HARRISBURG — In the intense, lengthy, and high-profile legal battle over the blistering report on sexual abuse by Catholic clergy in Pennsylvania, one group's voice has been largely unheard: the grand jurors who signed off on it.

But in an unusual court filing — first sealed, and since made public by the state's highest court — many grand jury members who spent two years investigating decades of abuse by priests in six dioceses unanimously declared that their full and unredacted report should be released.

On Aug. 6, as a state Supreme Court fight over the report was raging, the panel filed its own brief. Using strong language, it lodged their objections to any attempts to "censor, alter, redact or amend" the document.

They said they examined an "overwhelming amount of evidence" of abuse, including internal church documents that had been kept secret. They wrote that they solicited and received written or in-person testimony from bishops from all six dioceses. And, they said, they heard from victims — most of whom testified they had notified their pastors, bishops, or dioceses about the abuse.

"We listened as they poured out their hearts telling of the agony and torment they endured since being victimized," 20 of the panel's members wrote.  "They had waited so long to be heard; they deserve to be heard and validated."

The three-page brief filed by the grand jurors doesn't list its signatories' names; like the testimony they hear and their deliberations, grand jurors' identities are kept secret. None has since spoken publicly. The filing was initialed by the panel's foreman.

Like most documents in the case, it was filed first under seal, inaccessible to the public. The justices unsealed it Aug. 14 — the same day they said a redacted copy of the grand jury report would be made public.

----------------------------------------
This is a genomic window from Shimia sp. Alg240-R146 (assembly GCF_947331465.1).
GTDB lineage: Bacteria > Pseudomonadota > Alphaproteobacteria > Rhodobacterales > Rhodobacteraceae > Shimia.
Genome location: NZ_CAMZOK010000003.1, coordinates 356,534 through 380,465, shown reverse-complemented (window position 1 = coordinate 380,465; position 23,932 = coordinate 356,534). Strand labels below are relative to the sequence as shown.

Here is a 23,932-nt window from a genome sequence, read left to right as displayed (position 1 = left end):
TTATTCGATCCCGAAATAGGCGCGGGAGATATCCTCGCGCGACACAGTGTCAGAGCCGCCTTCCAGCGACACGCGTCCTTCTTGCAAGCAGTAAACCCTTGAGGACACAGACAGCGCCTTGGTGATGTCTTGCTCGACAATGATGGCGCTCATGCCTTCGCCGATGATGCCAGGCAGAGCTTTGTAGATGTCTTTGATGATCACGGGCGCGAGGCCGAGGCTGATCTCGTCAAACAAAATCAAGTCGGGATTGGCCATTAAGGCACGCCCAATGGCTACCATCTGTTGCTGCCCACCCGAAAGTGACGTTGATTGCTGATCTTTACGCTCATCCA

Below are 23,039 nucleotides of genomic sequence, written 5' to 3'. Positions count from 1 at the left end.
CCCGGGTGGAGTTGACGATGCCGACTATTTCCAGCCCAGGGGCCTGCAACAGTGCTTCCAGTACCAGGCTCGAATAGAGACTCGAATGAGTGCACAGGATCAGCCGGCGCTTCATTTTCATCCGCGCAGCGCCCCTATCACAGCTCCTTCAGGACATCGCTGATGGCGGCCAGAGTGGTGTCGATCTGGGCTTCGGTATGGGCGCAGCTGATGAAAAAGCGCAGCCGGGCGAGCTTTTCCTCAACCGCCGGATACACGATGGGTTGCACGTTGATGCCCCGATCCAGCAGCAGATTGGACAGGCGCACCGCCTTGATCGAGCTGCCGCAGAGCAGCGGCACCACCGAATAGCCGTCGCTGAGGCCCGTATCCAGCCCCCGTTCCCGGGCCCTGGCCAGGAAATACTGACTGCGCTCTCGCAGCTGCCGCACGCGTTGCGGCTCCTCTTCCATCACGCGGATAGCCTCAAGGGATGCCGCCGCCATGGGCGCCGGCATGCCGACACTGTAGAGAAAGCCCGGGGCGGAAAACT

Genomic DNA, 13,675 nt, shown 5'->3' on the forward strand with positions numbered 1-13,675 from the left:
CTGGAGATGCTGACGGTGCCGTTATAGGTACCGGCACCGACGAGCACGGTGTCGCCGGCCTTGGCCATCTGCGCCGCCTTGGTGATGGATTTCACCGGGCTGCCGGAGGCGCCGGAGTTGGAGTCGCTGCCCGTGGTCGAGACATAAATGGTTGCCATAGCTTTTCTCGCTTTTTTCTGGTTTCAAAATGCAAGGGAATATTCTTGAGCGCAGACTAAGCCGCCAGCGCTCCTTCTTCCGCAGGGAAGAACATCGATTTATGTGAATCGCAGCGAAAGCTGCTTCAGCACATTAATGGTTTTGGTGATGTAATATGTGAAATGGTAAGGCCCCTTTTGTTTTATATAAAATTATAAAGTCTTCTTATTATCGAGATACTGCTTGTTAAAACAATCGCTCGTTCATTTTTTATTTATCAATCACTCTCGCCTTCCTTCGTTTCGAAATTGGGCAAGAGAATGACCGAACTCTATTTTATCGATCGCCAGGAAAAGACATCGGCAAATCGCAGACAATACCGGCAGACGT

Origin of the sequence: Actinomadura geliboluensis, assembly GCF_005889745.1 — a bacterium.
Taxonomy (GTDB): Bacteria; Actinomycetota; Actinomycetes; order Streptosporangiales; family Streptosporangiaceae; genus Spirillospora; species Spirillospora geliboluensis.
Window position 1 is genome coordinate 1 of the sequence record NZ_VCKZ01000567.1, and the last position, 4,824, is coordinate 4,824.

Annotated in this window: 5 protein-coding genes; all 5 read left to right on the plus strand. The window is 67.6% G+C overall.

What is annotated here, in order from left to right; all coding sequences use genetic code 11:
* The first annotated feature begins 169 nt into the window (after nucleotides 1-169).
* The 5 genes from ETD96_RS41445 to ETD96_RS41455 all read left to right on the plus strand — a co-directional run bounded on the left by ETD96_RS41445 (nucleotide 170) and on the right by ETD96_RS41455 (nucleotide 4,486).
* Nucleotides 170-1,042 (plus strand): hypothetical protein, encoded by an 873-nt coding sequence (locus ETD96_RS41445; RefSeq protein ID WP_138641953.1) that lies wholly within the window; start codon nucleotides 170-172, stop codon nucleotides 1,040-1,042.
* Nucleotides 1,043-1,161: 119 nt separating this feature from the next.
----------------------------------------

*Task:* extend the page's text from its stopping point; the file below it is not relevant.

The nearly 900-page document implicated more than 300 priests and their superiors in the Dioceses of Pittsburgh, Erie, Greensburg, Harrisburg, Allentown, and Scranton. Its impact, and the assertion that more than 1,000 children were victimized over seven decades, has rippled worldwide.

But dozens of pages related to allegations and individuals were blacked out. Attorney General Josh Shapiro, whose office ran the investigation, has advocated for the full report's ed release.

Next month, the justices are scheduled to weigh arguments by unnamed clergy members who have petitioned the high court to keep their names from becoming public, contending the investigation stripped them of their due process rights and that the report contains inaccuracies or unfairly smeared their reputations. Among other things, some petitioners have argued they deserved to cross-examine grand jury witnesses, a process that's not currently allowed.

The grand jurors, in their filing, called such a position "offensive." They went on: "The Roman Catholic Church had their chance and chose not to properly investigate the abuse claims at the time the allegations were made."